It’s Monday March 23

This was a piece I wrote for the Renovare’ Book Club responding to Julian of Norwich’s writings in Showings. I think it is appropriate as we prepare to enter Holy Week this upcoming Sunday.

It has been a long winter in Ohio and many other places throughout the country. The frozen attitudes and icy stares that greet me most everywhere I go need a good spring thaw. So, too, our spirits.

This winter, more than others in recent memory, has made me cling to a phrase a former colleague often repeated, “Grace grows best in the winter.”

Intellectually, I understood that winter was metaphor for those times in life when hope and energy lie dormant, but deep under the surface of life something is happening, something that will begin to grow later. Experientially, however, this saying seemed like a mere platitude until my winter came (a few years ago) and my spirit deadened, the days turned bleak and life-less, and my future appeared as dismal as a cold winter day.

The thing about suffering and dormancy in humans is that, in the middle of it, we wonder if it will ever end, we fear we will never bloom again. But, when I thought I could endure no more, spring aroused from its slumber and provided the nourishment for new growth. In retrospect, I discovered the wisdom of this phrase, “Grace grows best in the winter.”

Though I can say I learned much from my spiritual winter, I would not have chosen it and hope it doesn’t happen again with that same fierce intensity. That’s why I was so intrigued or maybe even confused by Julian’s desire for a bodily sickness as one of her three graces. Suffering will happen anyway. We will face barren seasons, bitter storms, long-enduring harsh spiritual weather systems. Why choose it?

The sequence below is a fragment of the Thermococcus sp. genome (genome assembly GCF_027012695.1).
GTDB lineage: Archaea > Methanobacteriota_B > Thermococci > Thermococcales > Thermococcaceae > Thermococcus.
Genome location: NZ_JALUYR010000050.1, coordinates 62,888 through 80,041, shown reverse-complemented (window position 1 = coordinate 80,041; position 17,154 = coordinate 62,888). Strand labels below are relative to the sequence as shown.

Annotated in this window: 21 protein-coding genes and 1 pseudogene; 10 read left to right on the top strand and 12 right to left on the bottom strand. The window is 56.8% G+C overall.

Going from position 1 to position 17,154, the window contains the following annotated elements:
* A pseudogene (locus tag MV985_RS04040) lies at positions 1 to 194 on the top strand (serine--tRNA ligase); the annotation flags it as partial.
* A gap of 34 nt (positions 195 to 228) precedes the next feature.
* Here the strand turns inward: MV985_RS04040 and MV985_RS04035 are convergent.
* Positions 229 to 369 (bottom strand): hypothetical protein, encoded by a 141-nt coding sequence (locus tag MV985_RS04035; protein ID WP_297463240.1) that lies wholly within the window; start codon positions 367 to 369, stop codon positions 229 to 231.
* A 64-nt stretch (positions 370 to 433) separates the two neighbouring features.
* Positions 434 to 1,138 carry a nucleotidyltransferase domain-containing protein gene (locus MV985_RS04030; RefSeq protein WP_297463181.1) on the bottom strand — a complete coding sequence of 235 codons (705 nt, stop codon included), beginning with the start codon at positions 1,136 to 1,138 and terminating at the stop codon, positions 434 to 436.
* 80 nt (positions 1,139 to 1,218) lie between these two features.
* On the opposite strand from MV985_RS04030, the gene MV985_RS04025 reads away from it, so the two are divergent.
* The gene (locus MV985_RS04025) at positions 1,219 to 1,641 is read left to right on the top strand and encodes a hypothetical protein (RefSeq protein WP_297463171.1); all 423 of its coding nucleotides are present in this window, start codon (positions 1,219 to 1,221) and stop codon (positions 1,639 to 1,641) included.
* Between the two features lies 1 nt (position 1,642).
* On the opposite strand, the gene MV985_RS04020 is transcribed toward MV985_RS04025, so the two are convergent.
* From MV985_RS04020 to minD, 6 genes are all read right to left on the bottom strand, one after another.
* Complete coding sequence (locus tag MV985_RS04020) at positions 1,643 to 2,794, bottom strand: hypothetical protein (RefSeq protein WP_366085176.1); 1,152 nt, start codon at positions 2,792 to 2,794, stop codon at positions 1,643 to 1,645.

In her own words, “ I wished that his pains might be my pains, with compassion which would lead to longing for God” (p. 129). For Julian, entering into the suffering of God seems to be the vehicle which carries her deeper into the heart of God. There, the scaffolding of life which she (and by extension, all of us) uses to prop up her life falls away and she is immersed into a presence and a love that will not let her go.

Her suffering connects with Jesus’ suffering. His pain becomes her pain. His compassion for the world bleeds over into her renewed compassion for the world. And not just in this life, but as a prelude to life to come. Therefore, “I wanted to go on living to love God better and longer, and living so, obtain grace to know and love God more as he is in the bliss of heaven” (p. 127).

In recent times, theologian Richard Rohr picks up a similar theme as it relates to the ongoing process of growth and maturity in Christ. He writes about “necessary suffering,” the suffering that shakes us loose from the pre-occupation with self and drives us deeper into the heart of God and, thus, into deeper solidarity with all that God loves—the whole creation and all of humanity.

Whether chosen or encountered in the normal rhythms of life, suffering, for both Julian of Norwich and Richard Rohr, pierces the final barrier between God and us and opens the way for unity with God, in God’s all-embracing love, and solidarity with all who walk similar paths. Suffering is not to be avoided or ultimately seen as outside of our relationship with God. It can become a pathway to new insight and new hope.

From Julian, “And these words: You will not be overcome, were said very insistently and strongly, for certainty and strength against every tribulation which may come. He did not say; you will not be assailed, you will not be belaboured, you will not be disquieted, but he said: You will not be overcome” (p. 165).

Grace grows best in the winter.

It’s Monday. What have you learned about yourself during long, harsh winters? Remember, spring does eventually arrive, for the natural world and for you. Peace. Kai

It’s Monday March 16

So here’s what I want you to do, God helping you: Take your everyday, ordinary life—your sleeping, eating, going to work, and walking-around life—and place it before God as an offering. (Romans 12: 1 The Message)

This weekend’s Making Ordinary Saints conference at Peace reminded me both how ordinary the life with God can be and how extraordinarily hard it is to live it well in our culture. On the one hand, our life with God is simply our ordinary life—“our sleeping, eating, going to work, and walking around life.” Easy. Right?